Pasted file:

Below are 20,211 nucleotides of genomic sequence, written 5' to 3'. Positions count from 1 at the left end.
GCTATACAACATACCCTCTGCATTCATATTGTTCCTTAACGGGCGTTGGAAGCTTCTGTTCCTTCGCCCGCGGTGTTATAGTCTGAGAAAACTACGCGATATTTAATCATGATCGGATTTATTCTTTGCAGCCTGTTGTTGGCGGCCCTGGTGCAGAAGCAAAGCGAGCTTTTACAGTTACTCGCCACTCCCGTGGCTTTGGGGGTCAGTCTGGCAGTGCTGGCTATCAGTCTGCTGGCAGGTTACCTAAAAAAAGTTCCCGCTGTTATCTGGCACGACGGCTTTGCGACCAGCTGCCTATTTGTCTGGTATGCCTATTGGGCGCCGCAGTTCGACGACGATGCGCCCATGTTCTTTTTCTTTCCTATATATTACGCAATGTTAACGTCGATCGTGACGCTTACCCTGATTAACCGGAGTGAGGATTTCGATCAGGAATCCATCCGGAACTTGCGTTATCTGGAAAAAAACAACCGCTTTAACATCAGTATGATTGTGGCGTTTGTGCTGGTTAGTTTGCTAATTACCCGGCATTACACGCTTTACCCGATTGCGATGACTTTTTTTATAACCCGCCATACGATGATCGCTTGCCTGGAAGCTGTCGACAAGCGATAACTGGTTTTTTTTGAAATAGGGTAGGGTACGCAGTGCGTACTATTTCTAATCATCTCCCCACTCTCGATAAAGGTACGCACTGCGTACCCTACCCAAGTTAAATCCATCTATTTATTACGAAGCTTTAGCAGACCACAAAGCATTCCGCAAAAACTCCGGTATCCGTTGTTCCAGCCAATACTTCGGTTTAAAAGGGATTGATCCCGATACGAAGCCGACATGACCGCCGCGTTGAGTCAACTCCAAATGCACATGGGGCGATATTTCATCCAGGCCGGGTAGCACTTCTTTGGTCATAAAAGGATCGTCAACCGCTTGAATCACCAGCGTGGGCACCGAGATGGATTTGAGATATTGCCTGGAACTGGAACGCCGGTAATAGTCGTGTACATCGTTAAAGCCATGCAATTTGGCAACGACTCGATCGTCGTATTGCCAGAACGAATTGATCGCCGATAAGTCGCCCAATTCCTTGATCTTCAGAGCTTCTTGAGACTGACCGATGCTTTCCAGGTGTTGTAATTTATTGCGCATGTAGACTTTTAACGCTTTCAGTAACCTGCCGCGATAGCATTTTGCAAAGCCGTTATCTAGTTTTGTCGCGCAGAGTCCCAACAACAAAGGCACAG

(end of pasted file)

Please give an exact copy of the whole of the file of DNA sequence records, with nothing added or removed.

Below are 20,211 nucleotides of genomic sequence, written 5' to 3'. Positions count from 1 at the left end.
GCTATACAACATACCCTCTGCATTCATATTGTTCCTTAACGGGCGTTGGAAGCTTCTGTTCCTTCGCCCGCGGTGTTATAGTCTGAGAAAACTACGCGATATTTAATCATGATCGGATTTATTCTTTGCAGCCTGTTGTTGGCGGCCCTGGTGCAGAAGCAAAGCGAGCTTTTACAGTTACTCGCCACTCCCGTGGCTTTGGGGGTCAGTCTGGCAGTGCTGGCTATCAGTCTGCTGGCAGGTTACCTAAAAAAAGTTCCCGCTGTTATCTGGCACGACGGCTTTGCGACCAGCTGCCTATTTGTCTGGTATGCCTATTGGGCGCCGCAGTTCGACGACGATGCGCCCATGTTCTTTTTCTTTCCTATATATTACGCAATGTTAACGTCGATCGTGACGCTTACCCTGATTAACCGGAGTGAGGATTTCGATCAGGAATCCATCCGGAACTTGCGTTATCTGGAAAAAAACAACCGCTTTAACATCAGTATGATTGTGGCGTTTGTGCTGGTTAGTTTGCTAATTACCCGGCATTACACGCTTTACCCGATTGCGATGACTTTTTTTATAACCCGCCATACGATGATCGCTTGCCTGGAAGCTGTCGACAAGCGATAACTGGTTTTTTTTGAAATAGGGTAGGGTACGCAGTGCGTACTATTTCTAATCATCTCCCCACTCTCGATAAAGGTACGCACTGCGTACCCTACCCAAGTTAAATCCATCTATTTATTACGAAGCTTTAGCAGACCACAAAGCATTCCGCAAAAACTCCGGTATCCGTTGTTCCAGCCAATACTTCGGTTTAAAAGGGATTGATCCCGATACGAAGCCGACATGACCGCCGCGTTGAGTCAACTCCAAATGCACATGGGGCGATATTTCATCCAGGCCGGGTAGCACTTCTTTGGTCATAAAAGGATCGTCAACCGCTTGAATCACCAGCGTGGGCACCGAGATGGATTTGAGATATTGCCTGGAACTGGAACGCCGGTAATAGTCGTGTACATCGTTAAAGCCATGCAATTTGGCAACGACTCGATCGTCGTATTGCCAGAACGAATTGATCGCCGATAAGTCGCCCAATTCCTTGATCTTCAGAGCTTCTTGAGACTGACCGATGCTTTCCAGGTGTTGTAATTTATTGCGCATGTAGACTTTTAACGCTTTCAGTAACCTGCCGCGATAGCATTTTGCAAAGCCGTTATCTAGTTTTGTCGCGCAGAGTCCCAACAACAAAGGCACAG